For the first time in at least a century, American Christians (and others around the world, to be sure) are going to experience Good Friday and Easter more acutely than they have before. Most evangelical churches had, up until a few weeks ago, been planning for Easter to be a major event, full of activities designed to attract the curious or disengaged to have an “experience” with Jesus.
I will suggest here that God’s people have an opportunity to “experience” Easter in the most authentic way.
Consider the days after Jesus’s crucifixion. The disciples are in their homes, sheltering-in-place from the shame and humiliation of being attached to Christ being crucified. As I’ve written elsewhere, crucifixion carried with it a humiliation that extended beyond death. The whole purpose was to dehumanize and degrade far more than it was ever to cause physical suffering. The public display of this dehumanization was designed by the Persians and Romans to ensure that insurrection would be eradicated by heaping humiliation upon all who would associate with the one crucified.
In my view, that accounts, naturally speaking, for the disciples’ scramble to disassociate themselves from Christ. They were trying to avoid the humiliation and scorn attached to association with a crucified person (Jn 20:19).
So, on the first Easter, they found themselves cowering in their homes, sheltering from a wrath raging on the outside. But the risen Lord appeared to them, giving them his peace.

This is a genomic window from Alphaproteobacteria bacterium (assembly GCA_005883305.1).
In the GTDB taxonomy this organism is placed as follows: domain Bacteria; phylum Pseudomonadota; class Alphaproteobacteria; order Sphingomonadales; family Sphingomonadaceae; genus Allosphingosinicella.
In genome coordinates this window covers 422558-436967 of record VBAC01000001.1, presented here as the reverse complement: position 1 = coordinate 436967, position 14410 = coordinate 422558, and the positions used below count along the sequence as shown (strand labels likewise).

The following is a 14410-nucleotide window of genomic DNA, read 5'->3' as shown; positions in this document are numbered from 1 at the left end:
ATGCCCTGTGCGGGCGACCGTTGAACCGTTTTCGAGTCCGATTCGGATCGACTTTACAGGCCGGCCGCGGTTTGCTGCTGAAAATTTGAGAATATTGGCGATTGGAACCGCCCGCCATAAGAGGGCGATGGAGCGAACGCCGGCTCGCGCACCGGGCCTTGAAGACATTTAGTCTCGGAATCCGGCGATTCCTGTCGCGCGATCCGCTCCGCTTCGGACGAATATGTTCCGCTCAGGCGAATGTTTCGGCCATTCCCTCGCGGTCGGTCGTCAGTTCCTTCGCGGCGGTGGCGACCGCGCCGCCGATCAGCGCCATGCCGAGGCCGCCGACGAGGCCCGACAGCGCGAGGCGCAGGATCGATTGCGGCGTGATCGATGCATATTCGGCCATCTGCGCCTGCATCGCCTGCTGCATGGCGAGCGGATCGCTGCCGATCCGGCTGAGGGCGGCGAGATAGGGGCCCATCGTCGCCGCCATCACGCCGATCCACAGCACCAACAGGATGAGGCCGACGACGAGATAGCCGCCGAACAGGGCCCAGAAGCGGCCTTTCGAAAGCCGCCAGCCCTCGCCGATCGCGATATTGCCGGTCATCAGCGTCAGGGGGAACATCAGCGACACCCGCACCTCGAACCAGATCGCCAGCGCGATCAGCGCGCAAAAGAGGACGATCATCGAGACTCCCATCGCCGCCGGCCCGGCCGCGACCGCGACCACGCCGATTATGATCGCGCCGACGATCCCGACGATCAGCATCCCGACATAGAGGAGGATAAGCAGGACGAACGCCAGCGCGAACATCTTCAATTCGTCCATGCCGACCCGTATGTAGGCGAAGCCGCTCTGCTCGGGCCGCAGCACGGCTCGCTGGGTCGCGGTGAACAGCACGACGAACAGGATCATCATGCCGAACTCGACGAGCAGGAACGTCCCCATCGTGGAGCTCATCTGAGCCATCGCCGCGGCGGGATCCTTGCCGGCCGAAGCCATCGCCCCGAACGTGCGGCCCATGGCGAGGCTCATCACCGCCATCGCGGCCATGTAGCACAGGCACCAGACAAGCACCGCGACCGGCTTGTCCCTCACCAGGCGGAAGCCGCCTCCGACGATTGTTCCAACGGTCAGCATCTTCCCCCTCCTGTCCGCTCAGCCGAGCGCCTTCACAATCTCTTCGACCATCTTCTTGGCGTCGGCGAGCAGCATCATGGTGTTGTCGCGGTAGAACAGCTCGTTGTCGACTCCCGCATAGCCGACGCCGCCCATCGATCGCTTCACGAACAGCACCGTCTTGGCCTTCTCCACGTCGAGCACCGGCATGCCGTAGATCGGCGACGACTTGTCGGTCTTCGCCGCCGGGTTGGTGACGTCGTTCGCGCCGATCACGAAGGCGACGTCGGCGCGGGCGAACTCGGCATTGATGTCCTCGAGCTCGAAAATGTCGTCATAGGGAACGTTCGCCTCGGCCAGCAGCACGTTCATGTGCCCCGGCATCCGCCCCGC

It is time for American Christians to embrace this true meaning of Easter. We who are collectively cowering in our homes either to prevent or avoid death are sitting in a real tomb—that is, death is all around us. We are all in our own homes right now, waiting on the CDC to roll back the stone and allow us to go again to church, stores, parks, concerts, and restaurants. But, if we Christians lead well in this coming week, we will have the greatest opportunity in our friends’ lives to impress upon them that we are all dead apart from Christ. But with a liberation greater than any the CDC could offer, Easter points us to the fact that God does liberate his people from death to life in Christ.
So, how can we cultivate this attitude going into Easter? I propose four things:
- Read the news and actually mourn the colossal death tallies being published. These are people’s children, siblings, and parents, and their death is not natural. Death is quite unnatural. So unnatural in fact that God became man to die so that death might die. Multiple your mourning here.
- Remember to lament in the days leading up to Easter. I don’t practice Lent, but I do believe that the practice of lamentation is critical for healthy spiritual development. Psalms of lament are God-inspired prayers to give words of expression to our suffering hearts. They are a gracious gift. Praying that you are losing your faith is not an act of faithlessness. Confessing your unbelief in struggle is precisely the mechanism God uses to grow faith in your heart as you look to him in your suffering.
- Repent of your own presumptions of immortality. The common grace of modern medicine has tricked us into thinking that death is not imminent. In the premodern world, five of your seven children would have died before the age of five. Moses taught us that numbering our days is the path to wisdom. I’ve chosen Psalm 33 to guide my repentance.
- Rejoice in the fact that death does not have the final say. Our temporary groanings are giving way to the perfection of our faith. So, with the Apostle Paul, we proclaim: “We do not lose heart. Though outwardly we are wasting away, yet inwardly we are being renewed day by day. For our light and momentary troubles are achieving for us an eternal glory that far outweighs them all. So we fix our eyes not on what is seen, but on what is unseen, since what is seen is temporary, but what is unseen is eternal.”
I didn’t even intend on those all being R’s. But we can chalk it up to me reading a lot about R-naught’s and RNA recently.
Let’s not waste COVID-19. Let’s not waste our Easter.